Response 8

“Poverty exists as a parallel, but separate, reality. City planners work very hard to keep it outside our field of vision. It is too miserable, too dispiriting, too painful to look at someone defecating in a park or sleeping in a doorway and think of him as “someone’s son”. It is easier to see him and ask only the unfathomably self-centred question: “How does his homelessness affect me?” So we cooperate with urban design and work very hard at not seeing, because we do not want to see. We tacitly agree to this apartheid.”

1)Alex Andreou is speaking towards the growing lack of compassion for the world’s homeless. As humans, we have become more desensitized to the emotions and circumstances of others. Originally I didn’t consider Brooklyn to have much hostile architecture. But at the mention of bus stops, I did remember the new hardened benches that are uncomfortable, even for those that are waiting for a bus. Even in the rain, the small shelter offers no protection.

” We have thrown out the cry-baby in us. Any infiltration of this kind is candied diarrhoea. To encourage this act is to digest it. What we need is works that are strong straight precise and forever beyond understanding. Logic is a complication. Logic is always wrong. It draws the threads of notions, words, in their formal exterior, toward illusory ends and centres. Its chains kill, it is an enormous centipede stifling independence. Married to logic, art would live in incest, swallowing, engulfing its own tail, still part of its own body, fornicating within itself, and passion would become a nightmare tarred with protestantism, a monument, a heap of ponderous grey entrails. But the suppleness, enthusiasm, even the joy of injustice, this little truth which we practice innocently and which makes its beautiful: we are subtle and our fingers are malleable and slippery as the branches of that sinuous, almost liquid plant; it defines our soul, say the cynics. That too is a point of view; but all flowers are not sacred, fortunately, and the divine thing in us is to call to anti-human action.”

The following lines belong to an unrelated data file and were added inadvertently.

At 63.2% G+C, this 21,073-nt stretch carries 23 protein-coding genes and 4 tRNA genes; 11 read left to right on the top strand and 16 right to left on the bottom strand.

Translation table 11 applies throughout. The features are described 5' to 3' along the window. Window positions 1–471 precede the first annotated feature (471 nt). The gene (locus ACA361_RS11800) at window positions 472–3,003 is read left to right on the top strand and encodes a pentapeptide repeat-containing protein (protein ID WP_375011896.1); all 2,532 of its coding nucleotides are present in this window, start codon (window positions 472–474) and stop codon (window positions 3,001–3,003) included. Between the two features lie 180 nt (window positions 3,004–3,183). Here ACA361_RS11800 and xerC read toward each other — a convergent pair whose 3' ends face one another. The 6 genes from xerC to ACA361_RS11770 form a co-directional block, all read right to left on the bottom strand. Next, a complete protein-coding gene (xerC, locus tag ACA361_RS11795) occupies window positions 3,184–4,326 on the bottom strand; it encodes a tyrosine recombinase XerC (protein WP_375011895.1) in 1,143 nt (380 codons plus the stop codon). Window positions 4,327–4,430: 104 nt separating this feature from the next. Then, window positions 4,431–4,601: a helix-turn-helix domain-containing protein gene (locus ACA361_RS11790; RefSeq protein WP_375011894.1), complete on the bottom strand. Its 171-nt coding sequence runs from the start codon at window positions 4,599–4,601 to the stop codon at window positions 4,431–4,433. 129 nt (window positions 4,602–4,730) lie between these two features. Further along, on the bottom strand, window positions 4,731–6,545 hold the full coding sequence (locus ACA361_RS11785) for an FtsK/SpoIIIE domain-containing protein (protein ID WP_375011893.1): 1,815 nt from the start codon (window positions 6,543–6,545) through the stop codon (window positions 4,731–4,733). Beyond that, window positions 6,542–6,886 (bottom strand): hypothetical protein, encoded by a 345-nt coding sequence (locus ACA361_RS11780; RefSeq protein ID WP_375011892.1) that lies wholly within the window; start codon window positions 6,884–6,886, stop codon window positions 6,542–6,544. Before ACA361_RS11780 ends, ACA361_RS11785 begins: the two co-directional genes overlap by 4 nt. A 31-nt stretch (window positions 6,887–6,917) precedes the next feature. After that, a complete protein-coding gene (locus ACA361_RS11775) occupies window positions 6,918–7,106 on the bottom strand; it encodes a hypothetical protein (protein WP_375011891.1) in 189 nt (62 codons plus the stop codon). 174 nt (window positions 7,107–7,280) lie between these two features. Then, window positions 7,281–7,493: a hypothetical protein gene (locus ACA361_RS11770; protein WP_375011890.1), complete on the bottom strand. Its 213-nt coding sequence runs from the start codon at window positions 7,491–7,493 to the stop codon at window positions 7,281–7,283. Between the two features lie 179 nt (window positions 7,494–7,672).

2. I know the quote is long, but Tzara’s piece speaks towards a major issue.

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This picture is an exact representation of what the quote is expressing. It has come to a point in which logic is a means of conformity. Many times people are expected to accept the things that are going on. Art is a means of defying this misguided logic. In the case of the Black Lives Matter movement, many artists are starting to abandon logic in hopes of speaking towards a greater cause.

“Despite the ever-increasing complexity of software, most computer environments put users in worlds based on constrained choices.”

3) The Turkle piece, being very straight forward concludes with a very important point. The technological world many have become larger, however the choices users have are becoming more restricted. As with the Andreou article, as people the cultural shifts that technology is sparking has become the breakdown of the current culture. As technology becomes a focal point of an emerging culture, the capacity with which we question things and interact with one another is becoming more complex and desensitized.

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2 Responses to Response 8

  1. Michael P. says:

    I loved your use of art work to connect the “Black Lives Matter” movement withthe Dada manifesto.

  2. ThaerT says:

    Its interesting how reading the article gives you a new look on everyday objects on the city. I wont be able to see those hardened benches and low roofed bus stops as just uncomfortable anymore but as an instrument preventing an unfortunate individual from sheltering himself and putting his tired injured feet up and lay down.

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